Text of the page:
The past two years have also been an extremely busy, challenging time for Romark. The resilience and flexibility of our workers to meet the increased demand for supplies during COVID has been amazing, she said.
“My father, the visionary that he was, knew that when times are good people buy candy, liquor, pet food, olive oil—all the things we warehouse. When times get bad they really, really buy them. So we have this recession-proof kind of inventory and our business grew. We essentially doubled our employee base during COVID.”
Lebovitz said she didn’t think her father would recognize the business today. There are more voices, new cultures, new observances.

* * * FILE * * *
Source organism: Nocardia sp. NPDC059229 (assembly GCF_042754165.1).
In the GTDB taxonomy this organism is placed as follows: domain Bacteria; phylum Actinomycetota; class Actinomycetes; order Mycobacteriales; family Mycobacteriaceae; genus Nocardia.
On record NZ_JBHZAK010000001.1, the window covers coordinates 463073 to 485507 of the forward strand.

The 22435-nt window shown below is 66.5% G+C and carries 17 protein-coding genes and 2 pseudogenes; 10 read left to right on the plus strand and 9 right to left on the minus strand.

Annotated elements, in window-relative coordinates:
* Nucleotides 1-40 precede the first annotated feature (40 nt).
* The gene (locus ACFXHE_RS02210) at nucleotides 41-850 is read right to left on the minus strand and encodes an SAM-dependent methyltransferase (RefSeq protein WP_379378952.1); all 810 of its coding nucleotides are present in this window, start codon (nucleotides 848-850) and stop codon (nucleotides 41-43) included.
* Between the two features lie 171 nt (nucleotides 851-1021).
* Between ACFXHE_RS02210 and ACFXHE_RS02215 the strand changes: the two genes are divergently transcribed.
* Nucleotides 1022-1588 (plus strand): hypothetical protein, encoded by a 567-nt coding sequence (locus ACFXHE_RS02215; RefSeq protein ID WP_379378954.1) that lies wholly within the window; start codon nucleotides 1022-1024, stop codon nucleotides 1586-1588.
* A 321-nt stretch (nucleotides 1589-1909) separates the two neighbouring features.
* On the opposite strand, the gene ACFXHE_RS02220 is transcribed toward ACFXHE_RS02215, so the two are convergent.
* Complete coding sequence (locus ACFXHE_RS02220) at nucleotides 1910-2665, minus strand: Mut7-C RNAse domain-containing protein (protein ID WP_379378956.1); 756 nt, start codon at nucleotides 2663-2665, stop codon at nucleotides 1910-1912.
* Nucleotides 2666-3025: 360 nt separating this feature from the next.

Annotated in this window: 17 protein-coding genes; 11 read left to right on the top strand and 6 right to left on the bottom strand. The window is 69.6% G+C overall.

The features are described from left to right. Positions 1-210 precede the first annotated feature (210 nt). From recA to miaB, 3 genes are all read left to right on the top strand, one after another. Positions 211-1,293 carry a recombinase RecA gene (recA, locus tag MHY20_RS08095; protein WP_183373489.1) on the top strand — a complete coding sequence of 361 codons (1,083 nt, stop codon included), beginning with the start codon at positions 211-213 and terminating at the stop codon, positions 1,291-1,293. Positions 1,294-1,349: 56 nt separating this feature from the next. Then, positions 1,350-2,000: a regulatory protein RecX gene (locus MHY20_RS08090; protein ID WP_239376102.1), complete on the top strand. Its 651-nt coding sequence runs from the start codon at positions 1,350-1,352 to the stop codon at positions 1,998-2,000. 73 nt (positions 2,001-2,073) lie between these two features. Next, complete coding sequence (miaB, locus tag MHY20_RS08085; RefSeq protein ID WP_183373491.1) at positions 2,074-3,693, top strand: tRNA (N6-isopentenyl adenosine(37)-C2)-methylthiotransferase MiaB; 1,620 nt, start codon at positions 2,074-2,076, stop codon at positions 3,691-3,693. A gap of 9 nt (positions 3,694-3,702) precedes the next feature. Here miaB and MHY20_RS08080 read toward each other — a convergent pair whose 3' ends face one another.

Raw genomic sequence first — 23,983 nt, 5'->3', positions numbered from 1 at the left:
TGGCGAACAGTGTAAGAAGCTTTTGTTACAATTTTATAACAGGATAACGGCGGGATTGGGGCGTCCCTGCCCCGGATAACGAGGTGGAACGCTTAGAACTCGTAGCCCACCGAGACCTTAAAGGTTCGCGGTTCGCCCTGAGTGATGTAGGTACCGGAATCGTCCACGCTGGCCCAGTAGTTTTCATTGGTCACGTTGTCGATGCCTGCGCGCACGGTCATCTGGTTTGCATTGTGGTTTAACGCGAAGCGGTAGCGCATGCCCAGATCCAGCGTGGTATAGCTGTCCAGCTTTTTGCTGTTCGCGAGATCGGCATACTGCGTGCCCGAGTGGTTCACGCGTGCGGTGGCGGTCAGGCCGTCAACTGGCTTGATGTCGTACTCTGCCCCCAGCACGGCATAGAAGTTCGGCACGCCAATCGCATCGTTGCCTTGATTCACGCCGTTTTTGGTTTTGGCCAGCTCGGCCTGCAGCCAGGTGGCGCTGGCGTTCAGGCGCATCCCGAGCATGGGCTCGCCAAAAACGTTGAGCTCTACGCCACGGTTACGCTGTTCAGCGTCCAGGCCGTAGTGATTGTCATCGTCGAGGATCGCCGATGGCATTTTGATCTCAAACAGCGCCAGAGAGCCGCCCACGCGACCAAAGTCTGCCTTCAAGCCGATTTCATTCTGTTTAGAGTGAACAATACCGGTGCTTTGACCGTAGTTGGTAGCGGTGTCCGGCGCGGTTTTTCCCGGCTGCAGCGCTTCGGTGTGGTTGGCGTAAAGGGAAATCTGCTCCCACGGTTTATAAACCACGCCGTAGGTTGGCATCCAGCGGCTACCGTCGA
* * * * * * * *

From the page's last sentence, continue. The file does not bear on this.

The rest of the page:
Today, Romark employs 745 people, with women making up 32% of the workforce. Ten years ago, only 14% of its 318 employees were women.
“I would have welcomed both my daughters into the business but they chose different careers,” Lebovitz said. “But that doesn’t mean I won’t have a granddaughter or nieces interested to work in the family business.
“There is so much room to bring a different lens to our business—a very positive lens or viewpoint. I love to see the possibilities in people.”
Looking back on her career, Lebovitz shared a lesson from early on while attending Rutgers law school. At the time, Supreme Court Justice Ruth Bader Ginsburg came to speak to Lebovitz’s class. Ginsburg’s message was simple and direct: “Be thankful to all the people who supported you and believed in you along the way,” she recalled.
“That was a powerful lifetime message for me and I try never to lose that in my view of how I treat people.”